London: The notion that a good night's sleep helps when making important decisions is now endorsed by scientists.
They say that a good sleep enhances complex cognitive skills necessary for decision-making.
In a first such study of its kind, researchers probed the effects of sleep on affect-guided decision-making - that is decisions on meaningful topics where subjects care about the outcome, Daily Mail reported Monday.
Lead researcher Rebecca Spencer, of the University of Massachusetts Amherst, taught a group of 54 young people to play a card game for rewards of play money in which wins and losses for various card decks mimic casino gambling.
Subjects who had a normal night's sleep drew from decks that gave them the greatest winnings, four times more often than those who spent the 12-hour break awake, the Mail said quoting the study. Those who were rested also better understood the underlying rules of the game, it said.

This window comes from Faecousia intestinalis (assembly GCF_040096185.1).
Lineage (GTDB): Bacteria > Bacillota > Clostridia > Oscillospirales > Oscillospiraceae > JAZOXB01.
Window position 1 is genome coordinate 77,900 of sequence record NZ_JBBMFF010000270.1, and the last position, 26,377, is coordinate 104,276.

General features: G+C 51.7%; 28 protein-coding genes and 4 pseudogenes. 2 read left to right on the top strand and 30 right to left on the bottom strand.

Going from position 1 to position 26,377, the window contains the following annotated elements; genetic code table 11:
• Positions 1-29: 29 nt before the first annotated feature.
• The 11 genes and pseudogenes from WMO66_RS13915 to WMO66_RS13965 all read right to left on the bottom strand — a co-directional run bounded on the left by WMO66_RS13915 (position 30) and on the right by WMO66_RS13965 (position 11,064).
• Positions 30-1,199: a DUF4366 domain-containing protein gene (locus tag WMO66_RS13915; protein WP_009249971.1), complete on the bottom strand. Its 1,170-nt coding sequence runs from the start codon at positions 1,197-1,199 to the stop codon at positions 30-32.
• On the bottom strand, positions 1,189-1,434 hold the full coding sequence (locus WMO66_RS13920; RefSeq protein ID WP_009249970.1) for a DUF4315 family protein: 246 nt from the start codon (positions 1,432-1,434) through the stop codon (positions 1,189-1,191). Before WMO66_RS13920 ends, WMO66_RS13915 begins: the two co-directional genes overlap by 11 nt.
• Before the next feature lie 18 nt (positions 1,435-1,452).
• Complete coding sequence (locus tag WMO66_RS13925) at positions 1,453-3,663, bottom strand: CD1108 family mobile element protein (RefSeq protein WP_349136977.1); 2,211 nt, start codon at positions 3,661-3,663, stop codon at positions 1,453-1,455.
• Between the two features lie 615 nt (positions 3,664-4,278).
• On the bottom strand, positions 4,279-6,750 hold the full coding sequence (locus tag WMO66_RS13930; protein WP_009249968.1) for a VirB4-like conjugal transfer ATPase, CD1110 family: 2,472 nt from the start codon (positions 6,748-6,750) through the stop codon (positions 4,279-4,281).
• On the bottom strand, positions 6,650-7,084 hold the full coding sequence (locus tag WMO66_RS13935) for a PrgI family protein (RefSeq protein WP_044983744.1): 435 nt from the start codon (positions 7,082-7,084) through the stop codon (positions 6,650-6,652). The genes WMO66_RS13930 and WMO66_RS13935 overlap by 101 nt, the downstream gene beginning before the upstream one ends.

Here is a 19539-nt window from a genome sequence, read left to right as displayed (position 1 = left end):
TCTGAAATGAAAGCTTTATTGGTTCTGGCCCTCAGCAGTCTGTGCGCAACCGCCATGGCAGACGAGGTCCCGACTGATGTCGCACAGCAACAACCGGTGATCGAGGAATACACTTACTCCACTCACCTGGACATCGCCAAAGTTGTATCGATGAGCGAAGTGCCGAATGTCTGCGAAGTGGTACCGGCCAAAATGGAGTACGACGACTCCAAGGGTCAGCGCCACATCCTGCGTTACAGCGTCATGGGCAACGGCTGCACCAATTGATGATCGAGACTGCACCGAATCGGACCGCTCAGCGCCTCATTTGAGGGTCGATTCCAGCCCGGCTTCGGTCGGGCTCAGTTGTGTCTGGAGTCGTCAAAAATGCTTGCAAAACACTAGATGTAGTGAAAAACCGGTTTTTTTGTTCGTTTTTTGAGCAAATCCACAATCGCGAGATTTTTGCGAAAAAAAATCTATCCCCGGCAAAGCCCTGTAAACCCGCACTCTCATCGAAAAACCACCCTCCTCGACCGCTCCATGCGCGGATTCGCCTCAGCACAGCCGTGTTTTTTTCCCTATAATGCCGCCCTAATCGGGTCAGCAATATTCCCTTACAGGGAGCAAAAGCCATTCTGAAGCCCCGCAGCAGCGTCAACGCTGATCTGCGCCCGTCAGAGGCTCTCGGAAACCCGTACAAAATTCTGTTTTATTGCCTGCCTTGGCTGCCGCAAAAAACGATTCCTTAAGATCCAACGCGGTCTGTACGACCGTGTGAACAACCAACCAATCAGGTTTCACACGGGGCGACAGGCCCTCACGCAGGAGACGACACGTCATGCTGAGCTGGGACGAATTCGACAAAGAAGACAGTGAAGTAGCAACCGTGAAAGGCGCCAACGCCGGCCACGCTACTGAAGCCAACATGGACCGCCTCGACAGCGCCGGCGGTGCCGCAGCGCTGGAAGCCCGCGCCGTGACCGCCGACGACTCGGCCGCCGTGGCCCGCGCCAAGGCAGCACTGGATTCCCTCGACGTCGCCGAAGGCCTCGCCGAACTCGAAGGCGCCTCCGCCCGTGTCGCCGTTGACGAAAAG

"There is something to be gained from taking a night to sleep on it when you're facing an important decision.
"We found that the fact that you slept makes your decisions better," Mail said quoting Spencer.
She and her colleagues believe this sleep benefit in making decisions may be due to changes in underlying emotional or cognitive processes.
"Our guess is that this enhanced effect on decision-making is something that depends on rapid-eye-movement or REM sleep, which is the creative period of our sleep cycle," Spencer added.
The UMass Amherst study used the Iowa Gambling Task, a gambling card game that assesses frontal lobe function, where more emotional decisions originate.
The study was published in the Journal of Sleep Research.